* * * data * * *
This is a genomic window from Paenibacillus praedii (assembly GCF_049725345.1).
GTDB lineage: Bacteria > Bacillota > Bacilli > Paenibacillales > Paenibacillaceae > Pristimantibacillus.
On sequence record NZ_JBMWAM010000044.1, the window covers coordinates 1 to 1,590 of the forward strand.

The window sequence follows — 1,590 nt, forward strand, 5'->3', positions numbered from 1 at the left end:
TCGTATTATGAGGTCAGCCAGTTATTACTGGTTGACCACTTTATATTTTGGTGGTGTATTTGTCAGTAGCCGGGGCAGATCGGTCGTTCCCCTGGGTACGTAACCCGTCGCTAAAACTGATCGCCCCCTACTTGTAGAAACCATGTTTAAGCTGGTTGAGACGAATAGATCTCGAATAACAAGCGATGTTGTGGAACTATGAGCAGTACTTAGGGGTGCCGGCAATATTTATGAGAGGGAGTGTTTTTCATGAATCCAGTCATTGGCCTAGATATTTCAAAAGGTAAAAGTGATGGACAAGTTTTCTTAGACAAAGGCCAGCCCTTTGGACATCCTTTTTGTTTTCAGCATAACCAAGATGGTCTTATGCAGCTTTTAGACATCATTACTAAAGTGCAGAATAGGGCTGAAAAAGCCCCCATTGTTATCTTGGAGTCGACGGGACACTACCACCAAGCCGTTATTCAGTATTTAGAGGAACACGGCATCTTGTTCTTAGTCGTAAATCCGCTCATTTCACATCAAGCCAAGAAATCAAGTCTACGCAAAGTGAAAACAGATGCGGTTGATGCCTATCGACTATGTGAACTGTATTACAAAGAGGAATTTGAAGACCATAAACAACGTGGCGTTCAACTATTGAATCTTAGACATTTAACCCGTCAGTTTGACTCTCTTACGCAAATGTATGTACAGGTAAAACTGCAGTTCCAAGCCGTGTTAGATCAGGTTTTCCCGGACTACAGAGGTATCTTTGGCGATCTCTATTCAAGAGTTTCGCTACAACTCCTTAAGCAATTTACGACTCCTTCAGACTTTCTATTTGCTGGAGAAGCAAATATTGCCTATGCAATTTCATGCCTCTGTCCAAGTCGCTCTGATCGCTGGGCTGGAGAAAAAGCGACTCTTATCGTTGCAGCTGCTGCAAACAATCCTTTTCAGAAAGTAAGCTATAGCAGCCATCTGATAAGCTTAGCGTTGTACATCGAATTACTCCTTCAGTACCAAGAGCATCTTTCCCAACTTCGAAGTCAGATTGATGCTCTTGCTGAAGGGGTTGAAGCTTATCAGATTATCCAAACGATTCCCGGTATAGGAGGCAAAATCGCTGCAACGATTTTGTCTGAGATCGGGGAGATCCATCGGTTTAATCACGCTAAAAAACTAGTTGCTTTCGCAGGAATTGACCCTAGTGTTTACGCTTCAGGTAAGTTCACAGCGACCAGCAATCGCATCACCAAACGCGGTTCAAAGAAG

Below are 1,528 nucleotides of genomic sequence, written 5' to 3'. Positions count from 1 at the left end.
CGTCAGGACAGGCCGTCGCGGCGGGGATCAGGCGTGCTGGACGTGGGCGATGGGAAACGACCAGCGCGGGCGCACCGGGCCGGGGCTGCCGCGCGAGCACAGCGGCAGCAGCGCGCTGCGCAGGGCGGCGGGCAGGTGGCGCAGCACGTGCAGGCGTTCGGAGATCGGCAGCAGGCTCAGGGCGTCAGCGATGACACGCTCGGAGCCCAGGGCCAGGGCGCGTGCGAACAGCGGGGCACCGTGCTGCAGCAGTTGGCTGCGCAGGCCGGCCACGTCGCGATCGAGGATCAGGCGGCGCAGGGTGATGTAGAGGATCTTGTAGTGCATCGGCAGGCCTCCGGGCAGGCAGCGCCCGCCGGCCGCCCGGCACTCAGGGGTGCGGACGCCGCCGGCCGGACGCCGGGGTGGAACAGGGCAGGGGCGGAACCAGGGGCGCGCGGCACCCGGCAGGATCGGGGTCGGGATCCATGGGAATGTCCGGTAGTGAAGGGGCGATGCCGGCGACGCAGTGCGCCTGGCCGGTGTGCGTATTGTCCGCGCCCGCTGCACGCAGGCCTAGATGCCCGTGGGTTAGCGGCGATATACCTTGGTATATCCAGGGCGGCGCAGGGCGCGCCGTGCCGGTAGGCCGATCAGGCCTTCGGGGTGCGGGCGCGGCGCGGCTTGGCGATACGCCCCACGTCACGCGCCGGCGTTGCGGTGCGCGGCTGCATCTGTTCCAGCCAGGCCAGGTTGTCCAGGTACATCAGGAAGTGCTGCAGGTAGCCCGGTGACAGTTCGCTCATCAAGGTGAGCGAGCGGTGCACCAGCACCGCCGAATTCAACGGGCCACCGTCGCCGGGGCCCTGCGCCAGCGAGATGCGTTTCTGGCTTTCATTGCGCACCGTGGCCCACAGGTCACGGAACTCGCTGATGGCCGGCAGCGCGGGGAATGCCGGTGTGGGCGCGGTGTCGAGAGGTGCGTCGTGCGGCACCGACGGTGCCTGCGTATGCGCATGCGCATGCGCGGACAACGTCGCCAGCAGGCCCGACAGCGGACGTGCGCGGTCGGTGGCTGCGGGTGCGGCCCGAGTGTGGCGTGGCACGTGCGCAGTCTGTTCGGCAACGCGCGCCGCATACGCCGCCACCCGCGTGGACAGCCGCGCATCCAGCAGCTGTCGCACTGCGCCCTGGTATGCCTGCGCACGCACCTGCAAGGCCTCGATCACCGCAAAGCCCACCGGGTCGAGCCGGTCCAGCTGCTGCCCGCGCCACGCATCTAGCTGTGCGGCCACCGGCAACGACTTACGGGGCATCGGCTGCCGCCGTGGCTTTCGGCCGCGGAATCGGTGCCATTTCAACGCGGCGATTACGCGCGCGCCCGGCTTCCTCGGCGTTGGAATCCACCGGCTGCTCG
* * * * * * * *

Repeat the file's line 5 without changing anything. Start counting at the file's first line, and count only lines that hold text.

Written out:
TCGTATTATGAGGTCAGCCAGTTATTACTGGTTGACCACTTTATATTTTGGTGGTGTATTTGTCAGTAGCCGGGGCAGATCGGTCGTTCCCCTGGGTACGTAACCCGTCGCTAAAACTGATCGCCCCCTACTTGTAGAAACCATGTTTAAGCTGGTTGAGACGAATAGATCTCGAATAACAAGCGATGTTGTGGAACTATGAGCAGTACTTAGGGGTGCCGGCAATATTTATGAGAGGGAGTGTTTTTCATGAATCCAGTCATTGGCCTAGATATTTCAAAAGGTAAAAGTGATGGACAAGTTTTCTTAGACAAAGGCCAGCCCTTTGGACATCCTTTTTGTTTTCAGCATAACCAAGATGGTCTTATGCAGCTTTTAGACATCATTACTAAAGTGCAGAATAGGGCTGAAAAAGCCCCCATTGTTATCTTGGAGTCGACGGGACACTACCACCAAGCCGTTATTCAGTATTTAGAGGAACACGGCATCTTGTTCTTAGTCGTAAATCCGCTCATTTCACATCAAGCCAAGAAATCAAGTCTACGCAAAGTGAAAACAGATGCGGTTGATGCCTATCGACTATGTGAACTGTATTACAAAGAGGAATTTGAAGACCATAAACAACGTGGCGTTCAACTATTGAATCTTAGACATTTAACCCGTCAGTTTGACTCTCTTACGCAAATGTATGTACAGGTAAAACTGCAGTTCCAAGCCGTGTTAGATCAGGTTTTCCCGGACTACAGAGGTATCTTTGGCGATCTCTATTCAAGAGTTTCGCTACAACTCCTTAAGCAATTTACGACTCCTTCAGACTTTCTATTTGCTGGAGAAGCAAATATTGCCTATGCAATTTCATGCCTCTGTCCAAGTCGCTCTGATCGCTGGGCTGGAGAAAAAGCGACTCTTATCGTTGCAGCTGCTGCAAACAATCCTTTTCAGAAAGTAAGCTATAGCAGCCATCTGATAAGCTTAGCGTTGTACATCGAATTACTCCTTCAGTACCAAGAGCATCTTTCCCAACTTCGAAGTCAGATTGATGCTCTTGCTGAAGGGGTTGAAGCTTATCAGATTATCCAAACGATTCCCGGTATAGGAGGCAAAATCGCTGCAACGATTTTGTCTGAGATCGGGGAGATCCATCGGTTTAATCACGCTAAAAAACTAGTTGCTTTCGCAGGAATTGACCCTAGTGTTTACGCTTCAGGTAAGTTCACAGCGACCAGCAATCGCATCACCAAACGCGGTTCAAAGAAG